Although not necessarily a big issue for most users, it’s worth noting that the design of the X’s Drive (both I and II versions) means that a maximum of two cards can be mounted at one time. This is because all cards, apart from compact flash ones, fit in the same aperture to the left when viewed from the front. This is only really an issue if you need to copy between several different types of cards.
One problem we did find was the tight fit of the SmartMedia slot. One card we tried had a foil warranty sticker on it and this was almost ripped off after the card became stuck. Paper stickers that aren’t unusual on SmartMedia cards are also vulnerable. There are no spring-loaded or easy release aids for memory cards, but apart from the SmartMedia isuue, we found no difficulty in removing or inserting cards.
Separate Apple Mac and Windows installation mini-CDs are supplied. The X’s Drive II will automatically plug and play without additional drivers when connected to Mac OS 10 and Windows ME or XP computers. Otherwise, installation is straightforward as long as you follow the instructions and only connect the USB cable to the computer at the right point in the installation sequence.
Like the earlier VP2030 model, there is an internal rechargeable lithium ion battery that should be good for in excess of an hour and half of continuous operation. The unit has power time-out to conserve the battery when it’s idle and there is a battery remaining indicator in the LCD panel. A power supply/charging unit is included and this is compatible with any AC mains voltage between 100-240V and AC frequencies of 50-60Hz. A 12V cigarette lighter adapter is available.
At 300g, including a fitted 9.5mm high 2.5 inch hard drive, the X’s Drive II is reasonably light and, overall, it’s quite compact. You get a handy padded carry case which also has pockets for your memory cards and enough room for the USB cable, though not the power supply unit.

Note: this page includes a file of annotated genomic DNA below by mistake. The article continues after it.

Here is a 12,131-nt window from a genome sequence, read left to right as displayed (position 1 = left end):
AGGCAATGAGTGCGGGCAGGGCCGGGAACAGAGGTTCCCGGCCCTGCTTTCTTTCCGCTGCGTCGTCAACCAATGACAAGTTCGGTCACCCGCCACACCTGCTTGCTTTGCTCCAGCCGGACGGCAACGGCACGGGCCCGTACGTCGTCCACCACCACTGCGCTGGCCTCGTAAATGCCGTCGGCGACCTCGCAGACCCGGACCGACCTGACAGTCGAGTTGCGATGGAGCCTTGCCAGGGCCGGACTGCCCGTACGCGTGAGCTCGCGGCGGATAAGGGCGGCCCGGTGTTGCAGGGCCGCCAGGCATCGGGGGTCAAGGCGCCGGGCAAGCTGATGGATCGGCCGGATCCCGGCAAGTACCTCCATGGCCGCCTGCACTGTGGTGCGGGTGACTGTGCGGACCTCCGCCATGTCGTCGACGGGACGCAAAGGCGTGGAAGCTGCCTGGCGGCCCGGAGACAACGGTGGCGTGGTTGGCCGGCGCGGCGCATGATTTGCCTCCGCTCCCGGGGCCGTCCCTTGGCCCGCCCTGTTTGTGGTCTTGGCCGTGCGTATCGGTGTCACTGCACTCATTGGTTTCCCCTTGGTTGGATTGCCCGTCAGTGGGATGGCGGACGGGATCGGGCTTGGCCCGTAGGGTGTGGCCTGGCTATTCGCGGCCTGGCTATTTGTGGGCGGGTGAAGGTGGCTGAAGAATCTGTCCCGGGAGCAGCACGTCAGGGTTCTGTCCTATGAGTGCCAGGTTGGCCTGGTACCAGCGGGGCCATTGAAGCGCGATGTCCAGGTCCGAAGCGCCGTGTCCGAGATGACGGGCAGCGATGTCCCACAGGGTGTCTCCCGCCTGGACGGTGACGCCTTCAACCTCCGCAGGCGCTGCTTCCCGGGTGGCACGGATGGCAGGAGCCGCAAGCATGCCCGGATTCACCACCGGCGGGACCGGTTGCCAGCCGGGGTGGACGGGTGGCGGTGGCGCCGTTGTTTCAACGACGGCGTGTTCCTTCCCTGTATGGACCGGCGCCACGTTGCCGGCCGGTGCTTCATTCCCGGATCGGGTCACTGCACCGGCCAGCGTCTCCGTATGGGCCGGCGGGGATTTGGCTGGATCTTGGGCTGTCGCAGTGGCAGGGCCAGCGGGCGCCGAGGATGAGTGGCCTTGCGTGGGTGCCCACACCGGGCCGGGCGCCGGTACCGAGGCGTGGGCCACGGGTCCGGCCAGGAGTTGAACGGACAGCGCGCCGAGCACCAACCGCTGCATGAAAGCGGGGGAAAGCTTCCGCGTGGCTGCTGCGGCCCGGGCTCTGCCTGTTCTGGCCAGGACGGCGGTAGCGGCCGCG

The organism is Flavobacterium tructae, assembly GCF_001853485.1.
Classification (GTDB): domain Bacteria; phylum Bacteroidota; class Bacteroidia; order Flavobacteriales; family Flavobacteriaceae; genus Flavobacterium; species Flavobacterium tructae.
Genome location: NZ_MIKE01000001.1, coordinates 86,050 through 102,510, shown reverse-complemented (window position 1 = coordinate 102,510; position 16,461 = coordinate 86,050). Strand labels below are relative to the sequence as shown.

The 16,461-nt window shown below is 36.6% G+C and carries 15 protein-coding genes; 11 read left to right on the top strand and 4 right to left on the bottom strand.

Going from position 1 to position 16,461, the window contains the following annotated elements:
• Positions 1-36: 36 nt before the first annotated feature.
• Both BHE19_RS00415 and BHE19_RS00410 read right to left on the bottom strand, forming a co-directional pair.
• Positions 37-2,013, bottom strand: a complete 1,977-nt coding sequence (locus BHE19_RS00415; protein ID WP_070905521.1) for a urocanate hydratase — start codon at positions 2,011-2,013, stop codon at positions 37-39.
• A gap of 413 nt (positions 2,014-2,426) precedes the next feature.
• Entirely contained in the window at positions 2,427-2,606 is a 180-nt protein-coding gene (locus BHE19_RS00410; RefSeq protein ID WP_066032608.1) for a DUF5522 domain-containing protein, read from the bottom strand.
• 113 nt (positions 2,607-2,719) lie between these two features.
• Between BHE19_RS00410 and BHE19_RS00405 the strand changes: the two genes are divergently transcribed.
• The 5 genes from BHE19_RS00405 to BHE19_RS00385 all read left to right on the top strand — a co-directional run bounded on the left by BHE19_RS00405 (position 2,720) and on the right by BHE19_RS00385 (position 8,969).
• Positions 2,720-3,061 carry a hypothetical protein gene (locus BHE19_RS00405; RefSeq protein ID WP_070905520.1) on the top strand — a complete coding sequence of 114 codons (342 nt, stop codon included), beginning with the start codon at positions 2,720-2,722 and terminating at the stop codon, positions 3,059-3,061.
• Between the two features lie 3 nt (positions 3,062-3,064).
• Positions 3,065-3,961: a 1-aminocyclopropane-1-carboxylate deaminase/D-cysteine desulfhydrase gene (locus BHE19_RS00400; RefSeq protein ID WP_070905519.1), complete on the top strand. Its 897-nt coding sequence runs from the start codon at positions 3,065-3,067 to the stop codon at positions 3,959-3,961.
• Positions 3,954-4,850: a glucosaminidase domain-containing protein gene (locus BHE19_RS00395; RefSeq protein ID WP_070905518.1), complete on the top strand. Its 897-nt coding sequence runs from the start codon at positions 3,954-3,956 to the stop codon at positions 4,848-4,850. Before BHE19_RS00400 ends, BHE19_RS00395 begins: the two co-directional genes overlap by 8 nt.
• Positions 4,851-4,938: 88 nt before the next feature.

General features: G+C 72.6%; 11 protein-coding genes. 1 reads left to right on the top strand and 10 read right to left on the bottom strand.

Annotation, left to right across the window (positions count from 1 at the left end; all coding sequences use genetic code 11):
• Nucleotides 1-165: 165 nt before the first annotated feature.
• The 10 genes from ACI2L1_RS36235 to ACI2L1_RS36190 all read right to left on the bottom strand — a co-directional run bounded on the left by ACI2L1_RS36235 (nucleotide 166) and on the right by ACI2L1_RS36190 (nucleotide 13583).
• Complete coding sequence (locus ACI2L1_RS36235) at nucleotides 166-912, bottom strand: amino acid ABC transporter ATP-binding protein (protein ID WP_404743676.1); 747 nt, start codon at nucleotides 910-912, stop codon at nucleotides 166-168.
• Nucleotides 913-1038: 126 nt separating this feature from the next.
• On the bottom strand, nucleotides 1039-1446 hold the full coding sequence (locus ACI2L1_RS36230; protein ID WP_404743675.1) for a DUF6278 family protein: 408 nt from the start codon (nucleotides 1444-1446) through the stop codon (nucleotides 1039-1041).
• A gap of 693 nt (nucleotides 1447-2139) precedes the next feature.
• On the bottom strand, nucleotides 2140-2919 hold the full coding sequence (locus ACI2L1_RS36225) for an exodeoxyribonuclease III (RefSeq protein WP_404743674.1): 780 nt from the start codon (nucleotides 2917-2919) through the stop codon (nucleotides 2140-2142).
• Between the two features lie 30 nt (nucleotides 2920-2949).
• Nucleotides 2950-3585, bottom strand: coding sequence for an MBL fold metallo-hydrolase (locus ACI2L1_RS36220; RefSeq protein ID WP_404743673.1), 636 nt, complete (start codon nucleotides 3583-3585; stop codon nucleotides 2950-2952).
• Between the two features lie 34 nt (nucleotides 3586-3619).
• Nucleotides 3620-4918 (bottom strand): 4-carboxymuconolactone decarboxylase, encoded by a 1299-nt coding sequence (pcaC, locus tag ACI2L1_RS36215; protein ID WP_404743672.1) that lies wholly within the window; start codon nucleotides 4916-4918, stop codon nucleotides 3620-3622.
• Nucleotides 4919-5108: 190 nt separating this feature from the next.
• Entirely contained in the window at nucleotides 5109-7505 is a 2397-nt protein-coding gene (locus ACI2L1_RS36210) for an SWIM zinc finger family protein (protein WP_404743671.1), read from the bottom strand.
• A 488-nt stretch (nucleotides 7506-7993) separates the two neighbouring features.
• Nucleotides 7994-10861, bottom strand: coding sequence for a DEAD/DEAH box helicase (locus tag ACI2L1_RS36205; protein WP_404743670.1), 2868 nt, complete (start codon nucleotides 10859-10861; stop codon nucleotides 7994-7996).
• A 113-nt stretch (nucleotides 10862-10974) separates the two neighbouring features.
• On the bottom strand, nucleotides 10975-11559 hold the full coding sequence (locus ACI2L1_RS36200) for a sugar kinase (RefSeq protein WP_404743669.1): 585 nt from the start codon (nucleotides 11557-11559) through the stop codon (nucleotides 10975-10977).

Increases in transfer speed between host computer and mounted memory cards and the main hard drive unit itself are very welcome. This is mainly what you pay extra for over the Mk.I unit. The LCD screen is good, but the original LED arrangement wasn’t particularly difficult to use. It’s disappointing that copying from memory card to X’s Drive itself hasn’t been speeded up. Overall, the X’s Drive is undeniably good value if you are likely to shoot very large quantities of photos and you don’t like waiting around, but don’t forget you need a USB 2.0 port on your computer to take advantage of the extra speed. Of course, it’s backwards compatible with older USB 1.1 ports, though only at reduced data transfer rate. If speed isn’t critical, save yourself a few pounds and go for the standard X’s Drive, which continues to be available alongside the X’s Drive II.
Without hard drive: £134.90 inc.VAT
20GB hard drive fitted: £229 inc.VAT
30GB hard drive fitted: £259 inc.VAT
40GB hard drive fitted: £279 inc.VAT
The good things:
Good transfer speed between computer and X’s Drive unit via USB 2.0
Good transfer speed between computer and memory cards via USB 2.0
Memory Stick Pro support (though not yet tested by us)
Good carry case included
The not so good things:
Transfer speeds from memory cards to X’s Drive hard drive relatively slow
On/off button remains prone to accidental switching on
Aperture accommodating all cards apart from CF types can only accept one card at a time.